Isabelle was now alone in a house with a man she did not trust. She didn’t fear him, but with Ivan Blaskin, something just wasn’t right. He seemed unmoved by his wife’s death, but afterwards things began to change. His midnight departures occurred with more frequency and he kept strictly to himself. Isabelle’s life continued as before with the house staff catering for her every need.

When Blaskin was home, Isabelle would often catch him glaring at her from a distance, his expression strange and indecipherable. It always gave her a cold shudder and an accompanying feeling of violation, almost making her sick to her stomach. She suddenly mistrusted his motives and as time went on, his attentions became more pointed and obvious.

Isabelle found herself in an uncomfortable and difficult situation, but she wasn’t about to sacrifice her life for Blaskin’s foolish and unnatural infatuation. She tried to keep clear of him but he in response, took more and more interest in her comings and goings. No longer could she have friends visit the house. He made it blatantly obvious that no-one was welcome. Blaskin watched her every move, studying her every breath and decision; he made her life impossible. But as she bent under the weight of Ivan’s strange and ill-directed attention, his desperation and rather pathetic condition saddened her. He was, as he thought, in love with her and in his strange way was trying to protect her from the world he was so bitterly trying to renounce. Ivan, in his vain attempts to win her affections, was stifling her, surrounding her with walls thicker and colder than the institution she had learned to accept. His love was twisted and wrong and the thought of it repulsed her.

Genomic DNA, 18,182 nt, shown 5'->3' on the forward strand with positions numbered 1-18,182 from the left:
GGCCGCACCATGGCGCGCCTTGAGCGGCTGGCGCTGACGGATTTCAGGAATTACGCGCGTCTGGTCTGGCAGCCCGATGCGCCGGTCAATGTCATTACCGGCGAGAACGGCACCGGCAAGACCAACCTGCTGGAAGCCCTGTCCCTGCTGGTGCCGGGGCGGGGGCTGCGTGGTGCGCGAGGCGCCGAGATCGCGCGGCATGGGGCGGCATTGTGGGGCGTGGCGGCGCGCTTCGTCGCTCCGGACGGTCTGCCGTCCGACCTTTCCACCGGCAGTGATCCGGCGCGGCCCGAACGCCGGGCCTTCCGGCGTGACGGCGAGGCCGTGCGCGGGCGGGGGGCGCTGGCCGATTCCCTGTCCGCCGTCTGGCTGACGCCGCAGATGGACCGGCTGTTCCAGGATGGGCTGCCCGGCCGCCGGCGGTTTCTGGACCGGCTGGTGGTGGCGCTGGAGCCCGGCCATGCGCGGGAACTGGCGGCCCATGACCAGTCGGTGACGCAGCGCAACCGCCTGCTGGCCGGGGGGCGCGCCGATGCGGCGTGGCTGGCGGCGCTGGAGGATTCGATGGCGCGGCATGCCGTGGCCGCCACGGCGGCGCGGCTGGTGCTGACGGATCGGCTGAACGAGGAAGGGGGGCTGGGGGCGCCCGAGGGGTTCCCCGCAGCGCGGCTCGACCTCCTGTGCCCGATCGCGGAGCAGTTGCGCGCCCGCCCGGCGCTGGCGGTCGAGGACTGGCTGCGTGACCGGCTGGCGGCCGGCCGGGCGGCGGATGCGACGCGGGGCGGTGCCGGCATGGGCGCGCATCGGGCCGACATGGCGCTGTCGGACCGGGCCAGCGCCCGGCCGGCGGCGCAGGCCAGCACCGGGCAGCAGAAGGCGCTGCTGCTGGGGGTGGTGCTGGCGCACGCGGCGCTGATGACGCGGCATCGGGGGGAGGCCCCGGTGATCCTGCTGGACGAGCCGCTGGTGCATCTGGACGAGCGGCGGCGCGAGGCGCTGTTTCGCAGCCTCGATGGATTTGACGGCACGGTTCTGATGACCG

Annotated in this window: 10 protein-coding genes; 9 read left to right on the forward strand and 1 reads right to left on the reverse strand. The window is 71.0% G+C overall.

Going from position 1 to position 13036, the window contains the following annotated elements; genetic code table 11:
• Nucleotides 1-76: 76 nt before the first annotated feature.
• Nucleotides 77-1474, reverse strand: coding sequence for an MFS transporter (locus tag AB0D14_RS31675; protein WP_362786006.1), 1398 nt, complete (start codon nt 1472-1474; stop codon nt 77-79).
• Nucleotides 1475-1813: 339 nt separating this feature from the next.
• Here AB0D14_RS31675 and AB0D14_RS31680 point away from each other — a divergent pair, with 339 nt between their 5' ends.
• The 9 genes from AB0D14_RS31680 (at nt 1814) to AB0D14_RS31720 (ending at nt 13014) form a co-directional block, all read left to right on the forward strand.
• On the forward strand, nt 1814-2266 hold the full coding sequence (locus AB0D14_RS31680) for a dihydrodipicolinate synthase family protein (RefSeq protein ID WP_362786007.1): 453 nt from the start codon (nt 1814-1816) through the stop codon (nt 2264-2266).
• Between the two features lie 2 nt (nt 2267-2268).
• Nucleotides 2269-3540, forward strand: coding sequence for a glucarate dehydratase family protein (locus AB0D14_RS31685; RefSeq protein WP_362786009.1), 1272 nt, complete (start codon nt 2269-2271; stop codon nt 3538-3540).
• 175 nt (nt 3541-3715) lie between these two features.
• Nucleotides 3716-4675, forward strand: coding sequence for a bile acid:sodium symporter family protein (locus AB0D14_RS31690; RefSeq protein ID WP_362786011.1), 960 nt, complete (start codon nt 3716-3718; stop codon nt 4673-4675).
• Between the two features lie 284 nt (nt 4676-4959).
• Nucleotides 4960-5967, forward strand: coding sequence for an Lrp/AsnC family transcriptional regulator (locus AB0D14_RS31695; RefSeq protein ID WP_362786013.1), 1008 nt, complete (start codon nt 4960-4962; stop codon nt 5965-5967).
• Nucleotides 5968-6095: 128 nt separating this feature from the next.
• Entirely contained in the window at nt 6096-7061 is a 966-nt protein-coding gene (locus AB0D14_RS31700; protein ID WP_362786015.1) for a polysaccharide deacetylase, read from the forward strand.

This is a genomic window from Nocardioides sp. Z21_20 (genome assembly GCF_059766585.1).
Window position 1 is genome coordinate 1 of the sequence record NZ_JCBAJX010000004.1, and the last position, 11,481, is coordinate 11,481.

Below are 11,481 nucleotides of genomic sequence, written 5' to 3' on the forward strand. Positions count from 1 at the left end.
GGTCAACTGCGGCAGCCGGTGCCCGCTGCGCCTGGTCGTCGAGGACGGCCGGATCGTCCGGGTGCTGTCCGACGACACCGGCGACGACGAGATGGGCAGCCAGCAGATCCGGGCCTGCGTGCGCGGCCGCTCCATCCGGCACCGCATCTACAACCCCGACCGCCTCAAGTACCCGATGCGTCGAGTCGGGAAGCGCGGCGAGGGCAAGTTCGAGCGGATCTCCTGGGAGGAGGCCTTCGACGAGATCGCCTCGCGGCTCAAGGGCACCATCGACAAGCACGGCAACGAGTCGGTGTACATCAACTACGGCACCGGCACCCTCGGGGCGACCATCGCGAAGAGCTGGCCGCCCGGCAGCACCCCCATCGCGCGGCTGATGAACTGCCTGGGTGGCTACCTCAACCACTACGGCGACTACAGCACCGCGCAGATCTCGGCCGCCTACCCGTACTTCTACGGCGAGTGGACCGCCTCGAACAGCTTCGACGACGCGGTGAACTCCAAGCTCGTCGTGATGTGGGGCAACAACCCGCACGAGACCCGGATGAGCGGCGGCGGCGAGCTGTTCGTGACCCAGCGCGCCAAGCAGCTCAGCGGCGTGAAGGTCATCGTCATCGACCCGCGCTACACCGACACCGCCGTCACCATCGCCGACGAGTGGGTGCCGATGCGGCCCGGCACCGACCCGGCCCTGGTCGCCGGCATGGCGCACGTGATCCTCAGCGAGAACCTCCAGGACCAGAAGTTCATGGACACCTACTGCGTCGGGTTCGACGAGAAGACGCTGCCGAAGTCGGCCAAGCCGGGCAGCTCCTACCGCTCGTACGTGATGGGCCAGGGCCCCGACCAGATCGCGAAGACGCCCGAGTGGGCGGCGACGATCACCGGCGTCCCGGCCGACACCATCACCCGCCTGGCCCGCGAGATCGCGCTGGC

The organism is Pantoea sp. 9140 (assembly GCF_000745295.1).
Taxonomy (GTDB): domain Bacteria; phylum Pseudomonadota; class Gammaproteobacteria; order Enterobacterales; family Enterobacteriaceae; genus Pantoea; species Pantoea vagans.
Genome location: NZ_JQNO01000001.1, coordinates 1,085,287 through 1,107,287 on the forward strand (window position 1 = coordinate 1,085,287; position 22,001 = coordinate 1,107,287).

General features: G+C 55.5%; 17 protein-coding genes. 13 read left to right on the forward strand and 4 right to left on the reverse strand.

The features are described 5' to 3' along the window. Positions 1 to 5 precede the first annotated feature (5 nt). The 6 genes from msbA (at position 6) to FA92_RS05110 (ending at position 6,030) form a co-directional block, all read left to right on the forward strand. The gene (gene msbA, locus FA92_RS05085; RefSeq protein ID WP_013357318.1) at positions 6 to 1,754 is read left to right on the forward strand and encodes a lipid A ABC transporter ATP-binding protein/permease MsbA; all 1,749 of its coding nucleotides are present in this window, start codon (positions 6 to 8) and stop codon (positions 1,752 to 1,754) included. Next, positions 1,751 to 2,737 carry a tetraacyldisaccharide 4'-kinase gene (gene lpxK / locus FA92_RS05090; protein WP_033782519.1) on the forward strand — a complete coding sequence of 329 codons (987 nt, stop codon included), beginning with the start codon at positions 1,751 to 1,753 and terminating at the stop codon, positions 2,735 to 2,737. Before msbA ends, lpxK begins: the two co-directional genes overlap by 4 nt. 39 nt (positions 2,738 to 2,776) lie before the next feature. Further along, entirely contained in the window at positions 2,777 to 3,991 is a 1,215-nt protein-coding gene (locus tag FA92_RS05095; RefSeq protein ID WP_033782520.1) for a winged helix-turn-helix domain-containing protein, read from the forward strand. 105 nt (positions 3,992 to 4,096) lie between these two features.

Eventually, after a time, Ivan’s advances became inconsequential to Isabelle, who had somehow learned to tolerate his absurd behaviour. In response to Isabelle’s ambivalence, Ivan grew more and more desperate, yearning for some kind of recognition.

Isabelle was in her room, quietly finishing off a homework assignment, when Ivan knocked meekly on her door. Isabelle put down her pen, thinking it was Mary, the youngest of the maids and her favourite.

‘Come in,’ she said brightly. The door creaked slowly open and Ivan appeared, looking rather uncomfortable. Isabelle gasped at the sight of him and drew her chair back a little. He had never once come into her room, always having respected her privacy.